Since then Amazon has grown from a book company into an everything company. Groceries, prescription drugs, cloud computing, advertising and a whole lot more are all available in one place. At its heart though, Amazon remains a retailer. At least, that’s what most people identify it as.
How Did Amazon Become the Most Colossal of Platforms?
Many reasons are identified about how Amazon grew to be so colossal so fast. But what Bezos himself cites as the single most important factor in Amazon’s success is customer obsession. And a key part of providing a great shopping experience for customers was selection. A large part of the products available on Amazon are from third party companies using Amazon as a platform. Expanding customer selection by offering third party products and services was an imperative at Amazon from the get-go.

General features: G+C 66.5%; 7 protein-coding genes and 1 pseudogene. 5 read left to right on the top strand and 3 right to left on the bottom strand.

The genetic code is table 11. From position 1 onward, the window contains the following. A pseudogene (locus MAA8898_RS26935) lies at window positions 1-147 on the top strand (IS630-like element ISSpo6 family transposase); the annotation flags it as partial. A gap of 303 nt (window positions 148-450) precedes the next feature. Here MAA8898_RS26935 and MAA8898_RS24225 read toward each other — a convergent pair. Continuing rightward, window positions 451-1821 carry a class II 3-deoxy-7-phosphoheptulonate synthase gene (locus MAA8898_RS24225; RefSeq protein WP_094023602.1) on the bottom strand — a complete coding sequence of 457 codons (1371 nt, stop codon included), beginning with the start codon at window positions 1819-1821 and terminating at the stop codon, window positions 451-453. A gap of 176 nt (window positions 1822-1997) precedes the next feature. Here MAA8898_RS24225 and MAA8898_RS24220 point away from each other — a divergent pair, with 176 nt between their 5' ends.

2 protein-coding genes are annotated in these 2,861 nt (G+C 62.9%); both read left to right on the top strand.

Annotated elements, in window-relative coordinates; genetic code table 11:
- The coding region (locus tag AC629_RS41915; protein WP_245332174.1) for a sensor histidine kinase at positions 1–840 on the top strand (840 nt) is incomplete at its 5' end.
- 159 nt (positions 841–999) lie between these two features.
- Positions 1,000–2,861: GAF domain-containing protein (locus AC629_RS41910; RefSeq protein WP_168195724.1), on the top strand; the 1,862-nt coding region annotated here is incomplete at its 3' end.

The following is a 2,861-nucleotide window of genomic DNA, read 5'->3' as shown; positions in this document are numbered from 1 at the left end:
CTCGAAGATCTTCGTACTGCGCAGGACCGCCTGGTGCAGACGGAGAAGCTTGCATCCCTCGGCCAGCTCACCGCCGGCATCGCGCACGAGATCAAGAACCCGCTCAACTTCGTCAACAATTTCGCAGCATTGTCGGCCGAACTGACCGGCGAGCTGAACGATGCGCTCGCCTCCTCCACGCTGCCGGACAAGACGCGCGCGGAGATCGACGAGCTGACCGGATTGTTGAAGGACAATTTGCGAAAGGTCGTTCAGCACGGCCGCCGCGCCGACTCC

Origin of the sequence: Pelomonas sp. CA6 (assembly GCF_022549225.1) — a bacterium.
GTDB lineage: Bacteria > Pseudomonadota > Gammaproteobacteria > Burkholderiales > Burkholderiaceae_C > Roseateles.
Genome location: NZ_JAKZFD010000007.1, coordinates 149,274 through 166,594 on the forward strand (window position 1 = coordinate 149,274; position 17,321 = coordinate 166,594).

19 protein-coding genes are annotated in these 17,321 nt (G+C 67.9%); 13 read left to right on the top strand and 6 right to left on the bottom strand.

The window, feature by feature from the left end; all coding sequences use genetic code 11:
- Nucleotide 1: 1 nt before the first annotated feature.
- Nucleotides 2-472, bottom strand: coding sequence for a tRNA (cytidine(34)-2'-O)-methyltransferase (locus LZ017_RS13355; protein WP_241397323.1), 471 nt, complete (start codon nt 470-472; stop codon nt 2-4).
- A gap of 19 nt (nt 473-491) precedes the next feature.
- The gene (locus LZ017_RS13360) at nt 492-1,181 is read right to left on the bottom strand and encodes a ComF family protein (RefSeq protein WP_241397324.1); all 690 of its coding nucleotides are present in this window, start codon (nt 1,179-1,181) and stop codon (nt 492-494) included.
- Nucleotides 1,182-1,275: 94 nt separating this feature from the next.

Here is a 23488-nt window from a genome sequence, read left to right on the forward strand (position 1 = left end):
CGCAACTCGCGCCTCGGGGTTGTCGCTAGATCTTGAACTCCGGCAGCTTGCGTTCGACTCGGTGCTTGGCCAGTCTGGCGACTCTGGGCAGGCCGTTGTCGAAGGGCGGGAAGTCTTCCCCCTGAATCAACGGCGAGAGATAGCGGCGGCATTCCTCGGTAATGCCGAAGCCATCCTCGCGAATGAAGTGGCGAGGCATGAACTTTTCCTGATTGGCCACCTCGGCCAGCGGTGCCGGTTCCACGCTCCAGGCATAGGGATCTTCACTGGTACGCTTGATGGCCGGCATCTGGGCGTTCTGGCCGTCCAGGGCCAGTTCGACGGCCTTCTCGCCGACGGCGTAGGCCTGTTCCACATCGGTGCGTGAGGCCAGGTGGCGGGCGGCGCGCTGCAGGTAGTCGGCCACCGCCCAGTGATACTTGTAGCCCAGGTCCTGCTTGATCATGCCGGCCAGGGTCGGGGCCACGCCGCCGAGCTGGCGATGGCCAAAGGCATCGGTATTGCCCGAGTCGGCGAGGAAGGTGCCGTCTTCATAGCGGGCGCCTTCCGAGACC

You can listen to Amazon Consumer Business CEO Jeff Wilke explain where this fits into Bezos’ “Virtuous Cycle” in the video below. Start at the :55 mark.
I know a lot of this isn’t news to anyone, but I’m going somewhere with this. And that somewhere is behind the smoke and mirrors of the big happy Amazon family of companies all so joyously united to make a scrupulous profit providing value to customers.
You would expect Amazon to be hyper competitive with other retailers selling products it sells or wants to. That competitive drive is one of the great things about market economies. Competition forces companies to find the lowest prices to win customers. They are forced to continue to strive to outdo each other, resulting in better product and service offerings. All of this is generally speaking of course.